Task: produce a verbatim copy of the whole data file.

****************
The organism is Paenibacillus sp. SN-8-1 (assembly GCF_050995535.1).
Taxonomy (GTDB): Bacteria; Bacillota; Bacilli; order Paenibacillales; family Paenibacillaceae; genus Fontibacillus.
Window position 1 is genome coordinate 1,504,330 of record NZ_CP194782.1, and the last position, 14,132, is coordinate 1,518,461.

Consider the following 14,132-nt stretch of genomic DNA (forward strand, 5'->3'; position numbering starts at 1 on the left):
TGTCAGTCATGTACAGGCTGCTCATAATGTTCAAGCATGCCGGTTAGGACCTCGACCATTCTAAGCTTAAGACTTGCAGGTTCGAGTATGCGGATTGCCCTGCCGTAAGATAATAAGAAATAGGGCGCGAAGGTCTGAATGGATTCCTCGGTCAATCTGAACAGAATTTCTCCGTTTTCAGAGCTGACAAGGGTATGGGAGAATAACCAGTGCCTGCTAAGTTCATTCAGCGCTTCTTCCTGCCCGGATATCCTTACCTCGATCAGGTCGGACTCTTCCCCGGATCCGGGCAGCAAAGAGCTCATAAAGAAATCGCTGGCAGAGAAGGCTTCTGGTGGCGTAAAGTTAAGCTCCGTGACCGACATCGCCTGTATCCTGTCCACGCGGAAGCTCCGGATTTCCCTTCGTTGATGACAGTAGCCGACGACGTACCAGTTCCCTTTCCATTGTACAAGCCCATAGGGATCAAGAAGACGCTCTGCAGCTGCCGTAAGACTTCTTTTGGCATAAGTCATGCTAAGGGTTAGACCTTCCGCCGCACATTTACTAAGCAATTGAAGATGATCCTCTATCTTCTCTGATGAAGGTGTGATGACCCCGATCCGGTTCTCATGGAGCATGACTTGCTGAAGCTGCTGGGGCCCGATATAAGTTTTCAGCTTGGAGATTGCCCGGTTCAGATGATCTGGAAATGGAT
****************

The organism is Paenibacillus sp. SN-8-1 (assembly GCF_050995535.1).
Taxonomy (GTDB): Bacteria; Bacillota; Bacilli; order Paenibacillales; family Paenibacillaceae; genus Fontibacillus.
Window position 1 is genome coordinate 1,504,330 of record NZ_CP194782.1, and the last position, 14,132, is coordinate 1,518,461.

Consider the following 14,132-nt stretch of genomic DNA (forward strand, 5'->3'; position numbering starts at 1 on the left):
TGTCAGTCATGTACAGGCTGCTCATAATGTTCAAGCATGCCGGTTAGGACCTCGACCATTCTAAGCTTAAGACTTGCAGGTTCGAGTATGCGGATTGCCCTGCCGTAAGATAATAAGAAATAGGGCGCGAAGGTCTGAATGGATTCCTCGGTCAATCTGAACAGAATTTCTCCGTTTTCAGAGCTGACAAGGGTATGGGAGAATAACCAGTGCCTGCTAAGTTCATTCAGCGCTTCTTCCTGCCCGGATATCCTTACCTCGATCAGGTCGGACTCTTCCCCGGATCCGGGCAGCAAAGAGCTCATAAAGAAATCGCTGGCAGAGAAGGCTTCTGGTGGCGTAAAGTTAAGCTCCGTGACCGACATCGCCTGTATCCTGTCCACGCGGAAGCTCCGGATTTCCCTTCGTTGATGACAGTAGCCGACGACGTACCAGTTCCCTTTCCATTGTACAAGCCCATAGGGATCAAGAAGACGCTCTGCAGCTGCCGTAAGACTTCTTTTGGCATAAGTCATGCTAAGGGTTAGACCTTCCGCCGCACATTTACTAAGCAATTGAAGATGATCCTCTATCTTCTCTGATGAAGGTGTGATGACCCCGATCCGGTTCTCATGGAGCATGACTTGCTGAAGCTGCTGGGGCCCGATATAAGTTTTCAGCTTGGAGATTGCCCGGTTCAGATGATCTGGAAATGGAT